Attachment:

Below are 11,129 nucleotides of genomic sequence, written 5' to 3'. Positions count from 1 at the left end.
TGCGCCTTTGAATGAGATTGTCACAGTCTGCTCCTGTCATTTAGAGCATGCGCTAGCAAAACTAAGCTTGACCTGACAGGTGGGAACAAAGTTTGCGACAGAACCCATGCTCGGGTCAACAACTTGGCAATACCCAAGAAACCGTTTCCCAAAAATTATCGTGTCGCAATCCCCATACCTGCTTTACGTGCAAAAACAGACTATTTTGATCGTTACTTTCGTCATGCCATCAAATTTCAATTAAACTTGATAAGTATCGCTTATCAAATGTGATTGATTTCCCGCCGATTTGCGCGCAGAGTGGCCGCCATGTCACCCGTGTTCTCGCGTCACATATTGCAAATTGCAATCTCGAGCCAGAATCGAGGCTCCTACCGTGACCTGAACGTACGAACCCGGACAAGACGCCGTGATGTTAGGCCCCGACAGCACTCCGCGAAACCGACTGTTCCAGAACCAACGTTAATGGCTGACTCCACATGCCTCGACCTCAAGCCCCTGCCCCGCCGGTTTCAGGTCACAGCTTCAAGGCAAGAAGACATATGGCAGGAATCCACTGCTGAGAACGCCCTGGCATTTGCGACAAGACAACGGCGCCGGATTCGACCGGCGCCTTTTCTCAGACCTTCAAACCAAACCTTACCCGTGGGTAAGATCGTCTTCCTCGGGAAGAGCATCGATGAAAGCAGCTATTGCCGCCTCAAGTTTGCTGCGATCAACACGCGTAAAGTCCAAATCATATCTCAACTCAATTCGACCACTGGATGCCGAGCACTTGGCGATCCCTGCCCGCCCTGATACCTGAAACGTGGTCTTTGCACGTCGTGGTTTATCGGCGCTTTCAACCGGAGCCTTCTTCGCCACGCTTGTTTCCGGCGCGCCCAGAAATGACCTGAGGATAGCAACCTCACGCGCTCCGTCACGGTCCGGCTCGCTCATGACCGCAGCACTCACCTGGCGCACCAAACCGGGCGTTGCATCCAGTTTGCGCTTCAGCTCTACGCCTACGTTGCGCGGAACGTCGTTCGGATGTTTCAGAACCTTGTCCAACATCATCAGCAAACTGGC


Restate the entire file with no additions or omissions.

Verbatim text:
Below are 11,129 nucleotides of genomic sequence, written 5' to 3'. Positions count from 1 at the left end.
TGCGCCTTTGAATGAGATTGTCACAGTCTGCTCCTGTCATTTAGAGCATGCGCTAGCAAAACTAAGCTTGACCTGACAGGTGGGAACAAAGTTTGCGACAGAACCCATGCTCGGGTCAACAACTTGGCAATACCCAAGAAACCGTTTCCCAAAAATTATCGTGTCGCAATCCCCATACCTGCTTTACGTGCAAAAACAGACTATTTTGATCGTTACTTTCGTCATGCCATCAAATTTCAATTAAACTTGATAAGTATCGCTTATCAAATGTGATTGATTTCCCGCCGATTTGCGCGCAGAGTGGCCGCCATGTCACCCGTGTTCTCGCGTCACATATTGCAAATTGCAATCTCGAGCCAGAATCGAGGCTCCTACCGTGACCTGAACGTACGAACCCGGACAAGACGCCGTGATGTTAGGCCCCGACAGCACTCCGCGAAACCGACTGTTCCAGAACCAACGTTAATGGCTGACTCCACATGCCTCGACCTCAAGCCCCTGCCCCGCCGGTTTCAGGTCACAGCTTCAAGGCAAGAAGACATATGGCAGGAATCCACTGCTGAGAACGCCCTGGCATTTGCGACAAGACAACGGCGCCGGATTCGACCGGCGCCTTTTCTCAGACCTTCAAACCAAACCTTACCCGTGGGTAAGATCGTCTTCCTCGGGAAGAGCATCGATGAAAGCAGCTATTGCCGCCTCAAGTTTGCTGCGATCAACACGCGTAAAGTCCAAATCATATCTCAACTCAATTCGACCACTGGATGCCGAGCACTTGGCGATCCCTGCCCGCCCTGATACCTGAAACGTGGTCTTTGCACGTCGTGGTTTATCGGCGCTTTCAACCGGAGCCTTCTTCGCCACGCTTGTTTCCGGCGCGCCCAGAAATGACCTGAGGATAGCAACCTCACGCGCTCCGTCACGGTCCGGCTCGCTCATGACCGCAGCACTCACCTGGCGCACCAAACCGGGCGTTGCATCCAGTTTGCGCTTCAGCTCTACGCCTACGTTGCGCGGAACGTCGTTCGGATGTTTCAGAACCTTGTCCAACATCATCAGCAAACTGGC